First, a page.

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My cost to charge in a NY winter

I ran a little experiment to get an idea of how much it would cost me to charge monthly, especially during the winter. I have a LR RWD.

I drove 698 miles between 11/15/18 and 12/15/19. I started and ended the experiment with the battery charged to 80% to keep it consistent. The temperature has been in the 30s for much of the month. I also park outside, and preheat the car in the morning, although not every time (preheat for 15 min or so). I don’t charge the car everyday. My work commute is a short 9 mile round trip. Using a meter that I installed near my panel box, I consumed 432 kWh. My rate is about 14cents/kWh.

summary: total cost to charge is $60.48. Total energy usage is about 619 watts per mile. In my area fuel is about $2.65 a gallon. To equate what I paid for electricity, I would have to have a gas car that gets 30 mpg.
 

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mswlogo

Well-Known Member
Aug 27, 2018
8,408
7,951
MA, NH
Your Wh/mi is high, possibly because you take short trips. I am in Michigan, LR AWD with temperatures b/w 10F and 30F last month, 70 miles round trip, I get between 275 to 300 Wh/mi.

His true wh/mi is high because he is preheating. I keep telling folks it’s a waste of fuel. But they assume because they have more regen and doing it while plugged in they are saving fuel.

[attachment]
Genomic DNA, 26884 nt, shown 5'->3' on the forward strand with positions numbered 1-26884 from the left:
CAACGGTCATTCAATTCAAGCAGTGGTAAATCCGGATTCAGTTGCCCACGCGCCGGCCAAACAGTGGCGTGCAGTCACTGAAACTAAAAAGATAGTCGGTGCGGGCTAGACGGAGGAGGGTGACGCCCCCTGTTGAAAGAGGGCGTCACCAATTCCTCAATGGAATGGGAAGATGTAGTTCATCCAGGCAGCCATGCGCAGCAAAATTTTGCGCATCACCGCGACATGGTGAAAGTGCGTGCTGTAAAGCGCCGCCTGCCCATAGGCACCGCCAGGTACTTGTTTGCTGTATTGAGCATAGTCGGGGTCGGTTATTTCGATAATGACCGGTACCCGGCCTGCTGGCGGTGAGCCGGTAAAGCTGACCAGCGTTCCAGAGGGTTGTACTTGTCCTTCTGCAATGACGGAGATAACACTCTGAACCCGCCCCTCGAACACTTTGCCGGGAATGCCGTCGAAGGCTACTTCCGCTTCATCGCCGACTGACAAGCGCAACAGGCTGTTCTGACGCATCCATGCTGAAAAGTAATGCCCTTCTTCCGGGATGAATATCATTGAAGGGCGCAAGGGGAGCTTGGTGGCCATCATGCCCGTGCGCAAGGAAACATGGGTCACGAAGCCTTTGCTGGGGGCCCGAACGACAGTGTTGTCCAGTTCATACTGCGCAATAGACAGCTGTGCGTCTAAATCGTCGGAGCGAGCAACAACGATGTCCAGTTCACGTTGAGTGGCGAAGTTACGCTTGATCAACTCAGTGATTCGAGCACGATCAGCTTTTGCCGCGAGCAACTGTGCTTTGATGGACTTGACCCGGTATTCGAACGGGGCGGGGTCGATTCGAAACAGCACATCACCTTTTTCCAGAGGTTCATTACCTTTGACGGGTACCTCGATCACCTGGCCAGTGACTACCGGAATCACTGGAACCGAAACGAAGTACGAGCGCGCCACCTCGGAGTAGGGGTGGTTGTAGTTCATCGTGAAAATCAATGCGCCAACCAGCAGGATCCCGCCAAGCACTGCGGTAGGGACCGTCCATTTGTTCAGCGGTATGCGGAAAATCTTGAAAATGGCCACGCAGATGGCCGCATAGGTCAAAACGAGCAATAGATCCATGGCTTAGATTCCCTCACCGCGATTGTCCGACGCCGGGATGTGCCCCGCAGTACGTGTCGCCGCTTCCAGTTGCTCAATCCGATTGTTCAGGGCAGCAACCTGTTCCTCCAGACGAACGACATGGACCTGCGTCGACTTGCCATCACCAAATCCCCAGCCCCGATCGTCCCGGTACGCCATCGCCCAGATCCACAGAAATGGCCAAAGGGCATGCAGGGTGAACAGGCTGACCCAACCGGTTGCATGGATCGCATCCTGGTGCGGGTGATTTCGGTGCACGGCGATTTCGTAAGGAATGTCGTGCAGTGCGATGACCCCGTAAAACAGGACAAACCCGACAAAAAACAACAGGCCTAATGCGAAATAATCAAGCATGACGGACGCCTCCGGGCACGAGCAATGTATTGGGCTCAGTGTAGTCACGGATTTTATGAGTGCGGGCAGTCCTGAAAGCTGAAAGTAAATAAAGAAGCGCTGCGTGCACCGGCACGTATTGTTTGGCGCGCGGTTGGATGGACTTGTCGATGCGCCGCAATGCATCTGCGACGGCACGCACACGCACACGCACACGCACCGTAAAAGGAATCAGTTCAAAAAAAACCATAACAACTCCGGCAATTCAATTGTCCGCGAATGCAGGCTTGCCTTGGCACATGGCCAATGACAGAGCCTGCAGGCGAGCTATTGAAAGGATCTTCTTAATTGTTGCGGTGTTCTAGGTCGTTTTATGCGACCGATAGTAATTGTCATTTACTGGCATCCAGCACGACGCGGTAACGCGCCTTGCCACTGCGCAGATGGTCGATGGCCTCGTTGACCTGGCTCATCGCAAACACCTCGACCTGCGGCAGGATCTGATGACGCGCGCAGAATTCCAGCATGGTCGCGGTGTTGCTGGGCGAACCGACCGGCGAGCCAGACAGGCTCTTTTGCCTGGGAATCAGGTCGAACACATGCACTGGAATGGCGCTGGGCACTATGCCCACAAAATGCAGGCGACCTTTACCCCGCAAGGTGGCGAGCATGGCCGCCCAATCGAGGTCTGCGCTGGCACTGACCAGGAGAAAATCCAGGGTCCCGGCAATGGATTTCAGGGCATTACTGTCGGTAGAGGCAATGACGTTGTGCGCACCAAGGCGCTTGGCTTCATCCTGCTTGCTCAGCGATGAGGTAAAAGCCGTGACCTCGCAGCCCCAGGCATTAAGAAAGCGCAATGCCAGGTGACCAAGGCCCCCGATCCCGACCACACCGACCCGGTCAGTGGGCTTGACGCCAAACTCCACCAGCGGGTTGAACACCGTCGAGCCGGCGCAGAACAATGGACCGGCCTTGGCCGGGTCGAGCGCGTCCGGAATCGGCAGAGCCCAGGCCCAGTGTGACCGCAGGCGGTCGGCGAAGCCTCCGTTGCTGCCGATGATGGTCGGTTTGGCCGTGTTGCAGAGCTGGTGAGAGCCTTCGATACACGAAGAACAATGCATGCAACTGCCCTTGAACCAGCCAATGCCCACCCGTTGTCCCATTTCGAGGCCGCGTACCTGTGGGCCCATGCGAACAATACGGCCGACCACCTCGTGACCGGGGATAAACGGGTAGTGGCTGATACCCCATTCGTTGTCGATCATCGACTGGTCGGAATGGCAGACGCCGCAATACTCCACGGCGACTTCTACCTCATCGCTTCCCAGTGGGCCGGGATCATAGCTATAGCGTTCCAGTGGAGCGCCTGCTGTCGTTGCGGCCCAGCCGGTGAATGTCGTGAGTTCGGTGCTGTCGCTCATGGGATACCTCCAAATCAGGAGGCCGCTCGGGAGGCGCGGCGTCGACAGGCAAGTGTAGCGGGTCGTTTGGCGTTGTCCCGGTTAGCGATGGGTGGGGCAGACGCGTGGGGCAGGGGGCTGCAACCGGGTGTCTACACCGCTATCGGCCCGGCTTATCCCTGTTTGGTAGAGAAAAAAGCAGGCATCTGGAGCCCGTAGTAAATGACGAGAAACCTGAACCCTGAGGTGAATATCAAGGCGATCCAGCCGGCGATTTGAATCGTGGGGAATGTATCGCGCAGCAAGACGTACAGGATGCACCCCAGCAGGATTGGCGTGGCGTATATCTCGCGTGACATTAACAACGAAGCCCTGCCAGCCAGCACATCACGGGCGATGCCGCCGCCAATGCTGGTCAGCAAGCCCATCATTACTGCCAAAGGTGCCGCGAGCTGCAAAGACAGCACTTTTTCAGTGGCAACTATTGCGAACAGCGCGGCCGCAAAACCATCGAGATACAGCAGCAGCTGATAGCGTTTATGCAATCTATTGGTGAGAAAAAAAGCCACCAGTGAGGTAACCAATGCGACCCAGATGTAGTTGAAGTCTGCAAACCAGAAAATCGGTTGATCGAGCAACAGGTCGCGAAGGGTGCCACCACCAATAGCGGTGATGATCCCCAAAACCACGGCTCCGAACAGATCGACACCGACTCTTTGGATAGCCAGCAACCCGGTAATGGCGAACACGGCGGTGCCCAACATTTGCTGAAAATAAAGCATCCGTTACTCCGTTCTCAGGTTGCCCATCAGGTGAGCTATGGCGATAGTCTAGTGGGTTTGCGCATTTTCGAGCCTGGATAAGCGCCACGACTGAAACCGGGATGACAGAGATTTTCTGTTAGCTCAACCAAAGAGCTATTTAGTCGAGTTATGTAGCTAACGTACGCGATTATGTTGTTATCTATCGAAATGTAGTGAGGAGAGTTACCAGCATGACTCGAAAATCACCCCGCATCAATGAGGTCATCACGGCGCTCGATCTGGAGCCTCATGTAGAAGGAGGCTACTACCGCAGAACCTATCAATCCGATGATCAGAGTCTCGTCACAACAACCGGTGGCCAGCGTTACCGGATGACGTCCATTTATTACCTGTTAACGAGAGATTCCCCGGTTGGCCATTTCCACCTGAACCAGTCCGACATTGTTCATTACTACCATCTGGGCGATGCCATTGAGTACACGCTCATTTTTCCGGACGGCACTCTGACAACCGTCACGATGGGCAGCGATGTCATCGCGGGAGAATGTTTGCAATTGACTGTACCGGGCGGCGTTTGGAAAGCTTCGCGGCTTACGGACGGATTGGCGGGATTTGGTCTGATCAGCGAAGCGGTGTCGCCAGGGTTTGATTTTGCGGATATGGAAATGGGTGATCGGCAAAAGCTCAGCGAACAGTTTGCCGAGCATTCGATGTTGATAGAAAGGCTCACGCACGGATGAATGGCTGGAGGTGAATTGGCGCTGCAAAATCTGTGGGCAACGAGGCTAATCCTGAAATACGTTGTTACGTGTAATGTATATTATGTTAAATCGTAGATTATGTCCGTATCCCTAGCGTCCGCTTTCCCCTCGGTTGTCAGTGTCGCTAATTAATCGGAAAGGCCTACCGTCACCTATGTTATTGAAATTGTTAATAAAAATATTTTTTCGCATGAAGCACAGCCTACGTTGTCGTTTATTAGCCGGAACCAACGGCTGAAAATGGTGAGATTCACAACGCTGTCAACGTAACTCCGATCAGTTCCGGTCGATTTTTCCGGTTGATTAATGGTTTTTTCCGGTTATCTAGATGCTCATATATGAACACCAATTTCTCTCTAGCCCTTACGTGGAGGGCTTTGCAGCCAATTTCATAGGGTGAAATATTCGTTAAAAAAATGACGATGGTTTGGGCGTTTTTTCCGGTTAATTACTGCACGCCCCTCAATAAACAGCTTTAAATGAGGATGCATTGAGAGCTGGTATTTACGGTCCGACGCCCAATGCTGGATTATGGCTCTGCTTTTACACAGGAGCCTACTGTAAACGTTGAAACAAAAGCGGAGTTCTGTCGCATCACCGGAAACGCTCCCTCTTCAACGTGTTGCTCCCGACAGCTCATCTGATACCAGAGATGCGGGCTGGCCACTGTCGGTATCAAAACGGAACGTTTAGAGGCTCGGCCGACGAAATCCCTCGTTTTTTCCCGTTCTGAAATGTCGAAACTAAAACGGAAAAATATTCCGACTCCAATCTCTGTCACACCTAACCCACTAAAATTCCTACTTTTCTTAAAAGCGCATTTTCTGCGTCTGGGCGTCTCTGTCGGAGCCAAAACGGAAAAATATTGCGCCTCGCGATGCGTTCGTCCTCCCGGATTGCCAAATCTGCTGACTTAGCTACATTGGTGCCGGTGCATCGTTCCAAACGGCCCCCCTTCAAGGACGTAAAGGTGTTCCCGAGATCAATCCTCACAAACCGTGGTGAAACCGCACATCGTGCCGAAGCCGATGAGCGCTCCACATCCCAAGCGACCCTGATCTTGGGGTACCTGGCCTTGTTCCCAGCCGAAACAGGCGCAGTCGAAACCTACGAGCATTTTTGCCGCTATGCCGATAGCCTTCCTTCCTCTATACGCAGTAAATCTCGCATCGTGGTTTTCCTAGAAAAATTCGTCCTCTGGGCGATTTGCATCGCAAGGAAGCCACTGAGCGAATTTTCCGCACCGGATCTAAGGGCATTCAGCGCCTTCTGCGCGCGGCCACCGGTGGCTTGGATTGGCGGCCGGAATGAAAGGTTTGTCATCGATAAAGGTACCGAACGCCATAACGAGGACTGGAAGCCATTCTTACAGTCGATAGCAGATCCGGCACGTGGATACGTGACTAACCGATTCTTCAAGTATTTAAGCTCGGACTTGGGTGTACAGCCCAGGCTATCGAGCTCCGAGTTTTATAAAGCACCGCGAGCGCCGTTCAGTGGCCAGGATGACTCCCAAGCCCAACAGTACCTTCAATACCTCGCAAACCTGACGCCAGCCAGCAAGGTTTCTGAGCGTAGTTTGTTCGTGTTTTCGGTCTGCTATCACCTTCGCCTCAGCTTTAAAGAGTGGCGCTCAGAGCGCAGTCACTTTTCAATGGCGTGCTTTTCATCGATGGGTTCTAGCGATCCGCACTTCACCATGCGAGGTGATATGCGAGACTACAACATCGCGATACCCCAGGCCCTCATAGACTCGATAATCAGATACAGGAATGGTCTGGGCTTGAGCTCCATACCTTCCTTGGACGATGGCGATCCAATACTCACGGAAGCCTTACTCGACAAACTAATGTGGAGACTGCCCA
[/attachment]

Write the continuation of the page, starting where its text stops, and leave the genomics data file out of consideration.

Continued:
Imagine what the mpg ICE equivalent is at $0.26 / kWh. That equates to 16 mpg ICE.

Don’t preheat, unless you’re car is covered in ice. EV Cars heat up extremely quickly (way faster than ICE). So there is absolutely no need for it.
 
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His true wh/mi is high because he is preheating. I keep telling folks it’s a waste of fuel. But they assume because they have more regen and doing it while plugged in they are saving fuel.

Imagine what the mpg ICE equivalent is at $0.26 / kWh. That equates to 16 mpg ICE.

Don’t preheat, unless you’re car is covered in ice. Cars heat up extremely quickly ( way faster than ICE).

I don't preheat. But I do plan such that my charging ends right before I start driving in the morning. I park in a garage both at home and work, since OP parks outside, preheat might be needed. It did snow in the last month.